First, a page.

And don’t even think about a prequel, folks – that actually invites more headaches than a sequel. You’d essentially have only two choices of narrative focus: either a previous cycle’s war against the reapers and battle for survival, or a smaller war that took place without reaper involvement (e.g. the First Contact War or the Morning War). The problems with both should be pretty obvious – a game about a previous cycle can only end in one way. Death. We already know they have no chance of succeeding because the previous games told us this, and therefore there’s little to no drama or tension in the war itself. It’s inevitable, preordained failure for the protagonists. This is fine if you’re watching a film, especially one that’s based around a historical event. It’s a far harder sell when you’re actually tasked with being in the shoes of a side you know from experience and prior knowledge has literally no chance of making it out alive. The second option holds the threat of diluting the magnitude of the series as a whole. A war between races would be a huge deal in any other context, but it’s difficult to make that same argument when the central conflict until this point has been that of a united galaxy trying to fend off and defeat a horde of celestial leviathans beyond the comprehension of any organic life form past or present. These individual interspecies battles have been seen as nothing more than spats that needed to be resolved or mediated by Shepard for the greater good, no more than pieces of a larger puzzle. Thus, the idea of basing an entire game around one of these comparatively minor and petty encounters comes across as a significant step backwards for a Mass Effect game.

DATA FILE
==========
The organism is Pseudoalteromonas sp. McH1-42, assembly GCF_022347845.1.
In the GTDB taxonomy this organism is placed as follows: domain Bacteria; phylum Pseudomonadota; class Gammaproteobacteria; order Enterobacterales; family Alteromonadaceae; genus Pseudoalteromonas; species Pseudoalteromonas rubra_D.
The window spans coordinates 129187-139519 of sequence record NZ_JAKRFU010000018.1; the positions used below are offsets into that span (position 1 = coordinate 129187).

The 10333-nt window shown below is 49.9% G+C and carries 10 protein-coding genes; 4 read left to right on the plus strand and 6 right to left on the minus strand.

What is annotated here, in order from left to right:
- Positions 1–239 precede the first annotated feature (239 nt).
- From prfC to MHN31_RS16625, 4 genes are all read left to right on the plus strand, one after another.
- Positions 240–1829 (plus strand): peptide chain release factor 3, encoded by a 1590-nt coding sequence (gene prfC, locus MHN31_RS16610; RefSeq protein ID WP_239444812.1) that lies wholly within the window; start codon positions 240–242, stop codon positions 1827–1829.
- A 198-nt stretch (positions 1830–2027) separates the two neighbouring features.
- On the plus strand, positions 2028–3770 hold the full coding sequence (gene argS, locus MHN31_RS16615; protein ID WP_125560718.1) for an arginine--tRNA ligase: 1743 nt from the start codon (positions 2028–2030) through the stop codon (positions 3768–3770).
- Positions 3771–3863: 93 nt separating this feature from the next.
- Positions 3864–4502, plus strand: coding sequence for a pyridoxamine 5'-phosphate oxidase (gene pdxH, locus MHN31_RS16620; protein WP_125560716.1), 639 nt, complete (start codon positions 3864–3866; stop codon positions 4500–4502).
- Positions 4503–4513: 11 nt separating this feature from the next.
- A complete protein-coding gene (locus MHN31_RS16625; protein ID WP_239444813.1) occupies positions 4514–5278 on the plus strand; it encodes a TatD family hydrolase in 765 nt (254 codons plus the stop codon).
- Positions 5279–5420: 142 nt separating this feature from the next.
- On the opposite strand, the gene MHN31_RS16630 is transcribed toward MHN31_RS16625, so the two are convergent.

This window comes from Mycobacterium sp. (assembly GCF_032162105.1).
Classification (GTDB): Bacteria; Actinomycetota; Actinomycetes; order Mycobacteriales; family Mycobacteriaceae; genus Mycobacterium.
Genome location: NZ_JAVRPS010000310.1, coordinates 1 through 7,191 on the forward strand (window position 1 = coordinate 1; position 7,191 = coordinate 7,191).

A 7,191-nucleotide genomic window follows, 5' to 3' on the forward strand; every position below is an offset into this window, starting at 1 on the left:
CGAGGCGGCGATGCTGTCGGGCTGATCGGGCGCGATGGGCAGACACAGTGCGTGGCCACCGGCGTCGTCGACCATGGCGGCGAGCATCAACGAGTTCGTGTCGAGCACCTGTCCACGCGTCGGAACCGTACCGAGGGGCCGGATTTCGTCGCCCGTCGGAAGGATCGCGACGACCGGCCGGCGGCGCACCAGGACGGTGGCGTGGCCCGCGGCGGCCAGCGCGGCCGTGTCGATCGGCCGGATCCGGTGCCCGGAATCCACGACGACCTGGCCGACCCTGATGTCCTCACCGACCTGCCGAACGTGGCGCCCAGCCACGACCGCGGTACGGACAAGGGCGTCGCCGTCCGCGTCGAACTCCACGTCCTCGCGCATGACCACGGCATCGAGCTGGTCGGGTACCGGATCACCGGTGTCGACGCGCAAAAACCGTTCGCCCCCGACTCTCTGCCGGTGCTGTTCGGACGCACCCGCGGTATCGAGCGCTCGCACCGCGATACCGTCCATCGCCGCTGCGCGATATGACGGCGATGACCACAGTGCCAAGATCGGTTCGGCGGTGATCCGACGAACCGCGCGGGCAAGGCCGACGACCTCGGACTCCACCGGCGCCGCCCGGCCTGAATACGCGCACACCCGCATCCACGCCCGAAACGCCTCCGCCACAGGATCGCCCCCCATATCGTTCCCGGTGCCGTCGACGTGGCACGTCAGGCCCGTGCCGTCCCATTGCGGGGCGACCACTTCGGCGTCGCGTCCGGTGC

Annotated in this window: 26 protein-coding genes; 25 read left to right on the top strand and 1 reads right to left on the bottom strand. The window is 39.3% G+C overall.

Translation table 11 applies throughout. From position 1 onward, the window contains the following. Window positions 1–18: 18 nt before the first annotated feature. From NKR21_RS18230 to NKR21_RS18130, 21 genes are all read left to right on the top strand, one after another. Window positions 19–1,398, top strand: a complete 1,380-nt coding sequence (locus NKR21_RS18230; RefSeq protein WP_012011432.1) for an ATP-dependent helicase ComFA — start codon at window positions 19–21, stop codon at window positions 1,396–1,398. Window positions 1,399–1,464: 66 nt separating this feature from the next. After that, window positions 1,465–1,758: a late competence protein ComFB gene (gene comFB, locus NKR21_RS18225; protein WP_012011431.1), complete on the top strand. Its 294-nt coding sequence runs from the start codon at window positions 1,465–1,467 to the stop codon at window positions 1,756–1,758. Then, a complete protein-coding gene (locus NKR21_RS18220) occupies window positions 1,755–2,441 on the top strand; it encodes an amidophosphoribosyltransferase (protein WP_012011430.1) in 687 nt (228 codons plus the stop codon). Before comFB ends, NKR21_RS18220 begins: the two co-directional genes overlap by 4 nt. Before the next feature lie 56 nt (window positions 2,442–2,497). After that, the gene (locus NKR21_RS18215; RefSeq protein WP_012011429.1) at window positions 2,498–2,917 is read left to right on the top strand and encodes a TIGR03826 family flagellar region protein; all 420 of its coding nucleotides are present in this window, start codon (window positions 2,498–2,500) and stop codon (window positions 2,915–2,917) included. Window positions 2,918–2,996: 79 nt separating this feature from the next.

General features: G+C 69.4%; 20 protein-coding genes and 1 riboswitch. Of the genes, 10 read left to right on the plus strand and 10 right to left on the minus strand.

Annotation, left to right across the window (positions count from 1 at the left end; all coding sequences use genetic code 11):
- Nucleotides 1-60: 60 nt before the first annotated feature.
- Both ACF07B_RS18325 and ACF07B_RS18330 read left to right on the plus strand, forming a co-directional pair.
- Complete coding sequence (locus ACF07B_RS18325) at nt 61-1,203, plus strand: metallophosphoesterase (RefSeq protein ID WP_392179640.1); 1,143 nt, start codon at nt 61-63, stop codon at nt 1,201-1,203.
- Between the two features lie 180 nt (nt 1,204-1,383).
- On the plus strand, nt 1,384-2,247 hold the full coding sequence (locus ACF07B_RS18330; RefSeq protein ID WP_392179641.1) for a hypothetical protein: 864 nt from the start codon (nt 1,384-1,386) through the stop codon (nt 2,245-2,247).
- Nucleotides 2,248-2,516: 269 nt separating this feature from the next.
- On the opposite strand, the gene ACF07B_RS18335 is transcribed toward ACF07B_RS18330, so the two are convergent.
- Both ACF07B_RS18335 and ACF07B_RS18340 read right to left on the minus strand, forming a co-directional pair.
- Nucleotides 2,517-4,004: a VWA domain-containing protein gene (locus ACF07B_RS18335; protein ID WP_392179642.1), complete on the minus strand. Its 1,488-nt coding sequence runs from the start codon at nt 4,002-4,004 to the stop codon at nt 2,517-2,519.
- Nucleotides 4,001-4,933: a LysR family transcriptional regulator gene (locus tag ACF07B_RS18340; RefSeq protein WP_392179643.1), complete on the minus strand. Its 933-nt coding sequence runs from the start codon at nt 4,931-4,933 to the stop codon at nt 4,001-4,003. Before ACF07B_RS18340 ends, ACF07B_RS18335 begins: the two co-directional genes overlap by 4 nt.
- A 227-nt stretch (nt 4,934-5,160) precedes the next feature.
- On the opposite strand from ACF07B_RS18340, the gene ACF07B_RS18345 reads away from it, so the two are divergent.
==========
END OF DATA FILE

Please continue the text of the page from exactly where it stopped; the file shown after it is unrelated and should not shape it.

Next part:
But the big problem with any of these possibilities is that the most important aspects – Shepard and his squad – are not involved in them. Instead, BioWare seems to be betting the family china on being able to create a cast of characters every bit as enjoyable as what we had in the previous trilogy. If that’s the case, it calls into question even calling the game ‘Mass Effect 4,’ since it’s essentially a totally new IP in the same universe. I realise that numbering in the videogames industry has become almost obsolete – the impending ‘GTA V’ which is about the 12th game in the series is clear evidence of that – but in the case of Mass Effect, we currently have a consistent, clearly-defined trilogy. Calling a reboot ‘Mass Effect 4’ if it has only a tenuous continuity of the previous trilogy’s etymology is a hugely cynical and potentially damaging move – long-time fans of Shepard’s story (those who are left, at least) could be annoyed that the fourth Mass Effect game isn’t Shepard’s fourth game, and newcomers to the series will see it’s the fourth instalment and doubt whether they want to invest this late in the game, unaware that it’s effectively a fresh start. For some others, myself included, it just comes across as banking on a golden goose when its head is already under the axe.
By calling this game ‘Mass Effect 4,’ and insinuating that it is somehow a continuation of a series that has already reached its climax-point, BioWare is now in a hugely disadvantageous position. If it fails to produce a narrative of comparable quality to 98% of the first three games, and a set of characters and conflicts to match, then an already-damaged series runs the risk of plummeting into permanent irrelevance. BioWare has to be absolutely sure it can deliver another range of new and individually-complex characters, and their own interpersonal relationships, that fans can get behind as much as they did with Liara, Joker, and the rest.